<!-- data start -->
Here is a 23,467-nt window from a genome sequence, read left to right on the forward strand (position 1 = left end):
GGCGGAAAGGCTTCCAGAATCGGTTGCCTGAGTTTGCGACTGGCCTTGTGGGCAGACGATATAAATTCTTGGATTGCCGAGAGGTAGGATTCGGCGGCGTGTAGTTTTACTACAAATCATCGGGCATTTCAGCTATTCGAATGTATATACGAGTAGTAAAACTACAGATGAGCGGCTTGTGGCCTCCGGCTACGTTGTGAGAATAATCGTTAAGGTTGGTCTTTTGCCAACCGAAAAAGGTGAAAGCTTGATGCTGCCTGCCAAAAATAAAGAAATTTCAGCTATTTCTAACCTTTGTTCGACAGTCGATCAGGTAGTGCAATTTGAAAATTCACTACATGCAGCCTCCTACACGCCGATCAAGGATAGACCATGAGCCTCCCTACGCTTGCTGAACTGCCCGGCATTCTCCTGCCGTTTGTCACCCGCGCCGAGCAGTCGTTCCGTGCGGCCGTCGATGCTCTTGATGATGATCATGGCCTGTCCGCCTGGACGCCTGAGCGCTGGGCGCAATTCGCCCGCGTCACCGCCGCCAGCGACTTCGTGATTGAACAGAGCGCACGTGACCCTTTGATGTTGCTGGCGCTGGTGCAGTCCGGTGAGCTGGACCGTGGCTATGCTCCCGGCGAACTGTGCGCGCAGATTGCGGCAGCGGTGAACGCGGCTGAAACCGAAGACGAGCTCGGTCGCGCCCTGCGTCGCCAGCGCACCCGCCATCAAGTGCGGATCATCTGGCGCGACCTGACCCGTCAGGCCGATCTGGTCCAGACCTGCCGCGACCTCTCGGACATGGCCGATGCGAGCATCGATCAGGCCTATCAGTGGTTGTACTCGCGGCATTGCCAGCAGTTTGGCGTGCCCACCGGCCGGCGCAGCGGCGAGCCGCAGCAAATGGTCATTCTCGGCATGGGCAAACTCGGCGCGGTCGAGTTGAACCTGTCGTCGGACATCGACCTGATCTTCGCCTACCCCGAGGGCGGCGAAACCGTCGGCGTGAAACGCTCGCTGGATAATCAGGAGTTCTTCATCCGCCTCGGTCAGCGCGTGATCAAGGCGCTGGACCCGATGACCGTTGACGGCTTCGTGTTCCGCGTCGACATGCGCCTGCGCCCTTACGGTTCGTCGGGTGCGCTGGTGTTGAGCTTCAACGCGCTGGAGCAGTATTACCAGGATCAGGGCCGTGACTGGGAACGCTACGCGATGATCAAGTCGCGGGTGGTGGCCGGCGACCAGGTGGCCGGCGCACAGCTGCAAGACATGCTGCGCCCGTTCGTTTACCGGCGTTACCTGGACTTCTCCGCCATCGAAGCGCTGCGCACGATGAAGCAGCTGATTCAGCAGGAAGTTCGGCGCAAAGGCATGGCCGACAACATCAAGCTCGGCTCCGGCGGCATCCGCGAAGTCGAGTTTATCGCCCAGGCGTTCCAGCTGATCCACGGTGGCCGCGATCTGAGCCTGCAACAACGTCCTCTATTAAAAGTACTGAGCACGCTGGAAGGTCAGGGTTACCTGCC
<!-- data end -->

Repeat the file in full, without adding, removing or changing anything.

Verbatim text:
Here is a 23,467-nt window from a genome sequence, read left to right on the forward strand (position 1 = left end):
GGCGGAAAGGCTTCCAGAATCGGTTGCCTGAGTTTGCGACTGGCCTTGTGGGCAGACGATATAAATTCTTGGATTGCCGAGAGGTAGGATTCGGCGGCGTGTAGTTTTACTACAAATCATCGGGCATTTCAGCTATTCGAATGTATATACGAGTAGTAAAACTACAGATGAGCGGCTTGTGGCCTCCGGCTACGTTGTGAGAATAATCGTTAAGGTTGGTCTTTTGCCAACCGAAAAAGGTGAAAGCTTGATGCTGCCTGCCAAAAATAAAGAAATTTCAGCTATTTCTAACCTTTGTTCGACAGTCGATCAGGTAGTGCAATTTGAAAATTCACTACATGCAGCCTCCTACACGCCGATCAAGGATAGACCATGAGCCTCCCTACGCTTGCTGAACTGCCCGGCATTCTCCTGCCGTTTGTCACCCGCGCCGAGCAGTCGTTCCGTGCGGCCGTCGATGCTCTTGATGATGATCATGGCCTGTCCGCCTGGACGCCTGAGCGCTGGGCGCAATTCGCCCGCGTCACCGCCGCCAGCGACTTCGTGATTGAACAGAGCGCACGTGACCCTTTGATGTTGCTGGCGCTGGTGCAGTCCGGTGAGCTGGACCGTGGCTATGCTCCCGGCGAACTGTGCGCGCAGATTGCGGCAGCGGTGAACGCGGCTGAAACCGAAGACGAGCTCGGTCGCGCCCTGCGTCGCCAGCGCACCCGCCATCAAGTGCGGATCATCTGGCGCGACCTGACCCGTCAGGCCGATCTGGTCCAGACCTGCCGCGACCTCTCGGACATGGCCGATGCGAGCATCGATCAGGCCTATCAGTGGTTGTACTCGCGGCATTGCCAGCAGTTTGGCGTGCCCACCGGCCGGCGCAGCGGCGAGCCGCAGCAAATGGTCATTCTCGGCATGGGCAAACTCGGCGCGGTCGAGTTGAACCTGTCGTCGGACATCGACCTGATCTTCGCCTACCCCGAGGGCGGCGAAACCGTCGGCGTGAAACGCTCGCTGGATAATCAGGAGTTCTTCATCCGCCTCGGTCAGCGCGTGATCAAGGCGCTGGACCCGATGACCGTTGACGGCTTCGTGTTCCGCGTCGACATGCGCCTGCGCCCTTACGGTTCGTCGGGTGCGCTGGTGTTGAGCTTCAACGCGCTGGAGCAGTATTACCAGGATCAGGGCCGTGACTGGGAACGCTACGCGATGATCAAGTCGCGGGTGGTGGCCGGCGACCAGGTGGCCGGCGCACAGCTGCAAGACATGCTGCGCCCGTTCGTTTACCGGCGTTACCTGGACTTCTCCGCCATCGAAGCGCTGCGCACGATGAAGCAGCTGATTCAGCAGGAAGTTCGGCGCAAAGGCATGGCCGACAACATCAAGCTCGGCTCCGGCGGCATCCGCGAAGTCGAGTTTATCGCCCAGGCGTTCCAGCTGATCCACGGTGGCCGCGATCTGAGCCTGCAACAACGTCCTCTATTAAAAGTACTGAGCACGCTGGAAGGTCAGGGTTACCTGCC